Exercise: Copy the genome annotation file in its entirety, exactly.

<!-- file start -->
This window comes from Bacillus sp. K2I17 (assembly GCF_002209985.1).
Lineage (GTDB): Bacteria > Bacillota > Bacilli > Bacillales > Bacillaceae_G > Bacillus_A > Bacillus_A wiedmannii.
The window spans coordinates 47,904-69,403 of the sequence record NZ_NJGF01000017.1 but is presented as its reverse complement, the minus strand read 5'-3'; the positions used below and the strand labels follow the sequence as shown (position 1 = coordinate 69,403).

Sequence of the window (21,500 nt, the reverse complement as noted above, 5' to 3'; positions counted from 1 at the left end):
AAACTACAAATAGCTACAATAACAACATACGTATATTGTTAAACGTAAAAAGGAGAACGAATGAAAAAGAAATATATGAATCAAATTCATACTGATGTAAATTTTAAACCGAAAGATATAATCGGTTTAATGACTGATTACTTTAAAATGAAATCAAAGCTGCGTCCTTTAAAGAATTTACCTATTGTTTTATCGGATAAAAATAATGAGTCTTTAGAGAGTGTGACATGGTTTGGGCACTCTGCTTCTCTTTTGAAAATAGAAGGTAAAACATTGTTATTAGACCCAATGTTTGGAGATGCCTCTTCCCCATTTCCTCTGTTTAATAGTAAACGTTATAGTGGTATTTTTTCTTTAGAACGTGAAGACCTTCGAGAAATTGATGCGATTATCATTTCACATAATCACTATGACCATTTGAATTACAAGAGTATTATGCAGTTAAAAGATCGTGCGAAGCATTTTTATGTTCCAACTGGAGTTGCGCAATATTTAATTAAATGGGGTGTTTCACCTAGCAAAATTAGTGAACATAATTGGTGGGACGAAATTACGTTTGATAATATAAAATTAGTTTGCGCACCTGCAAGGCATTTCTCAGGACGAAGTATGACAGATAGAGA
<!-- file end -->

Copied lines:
This window comes from Bacillus sp. K2I17 (assembly GCF_002209985.1).
Lineage (GTDB): Bacteria > Bacillota > Bacilli > Bacillales > Bacillaceae_G > Bacillus_A > Bacillus_A wiedmannii.
The window spans coordinates 47,904-69,403 of the sequence record NZ_NJGF01000017.1 but is presented as its reverse complement, the minus strand read 5'-3'; the positions used below and the strand labels follow the sequence as shown (position 1 = coordinate 69,403).

Sequence of the window (21,500 nt, the reverse complement as noted above, 5' to 3'; positions counted from 1 at the left end):
AAACTACAAATAGCTACAATAACAACATACGTATATTGTTAAACGTAAAAAGGAGAACGAATGAAAAAGAAATATATGAATCAAATTCATACTGATGTAAATTTTAAACCGAAAGATATAATCGGTTTAATGACTGATTACTTTAAAATGAAATCAAAGCTGCGTCCTTTAAAGAATTTACCTATTGTTTTATCGGATAAAAATAATGAGTCTTTAGAGAGTGTGACATGGTTTGGGCACTCTGCTTCTCTTTTGAAAATAGAAGGTAAAACATTGTTATTAGACCCAATGTTTGGAGATGCCTCTTCCCCATTTCCTCTGTTTAATAGTAAACGTTATAGTGGTATTTTTTCTTTAGAACGTGAAGACCTTCGAGAAATTGATGCGATTATCATTTCACATAATCACTATGACCATTTGAATTACAAGAGTATTATGCAGTTAAAAGATCGTGCGAAGCATTTTTATGTTCCAACTGGAGTTGCGCAATATTTAATTAAATGGGGTGTTTCACCTAGCAAAATTAGTGAACATAATTGGTGGGACGAAATTACGTTTGATAATATAAAATTAGTTTGCGCACCTGCAAGGCATTTCTCAGGACGAAGTATGACAGATAGAGA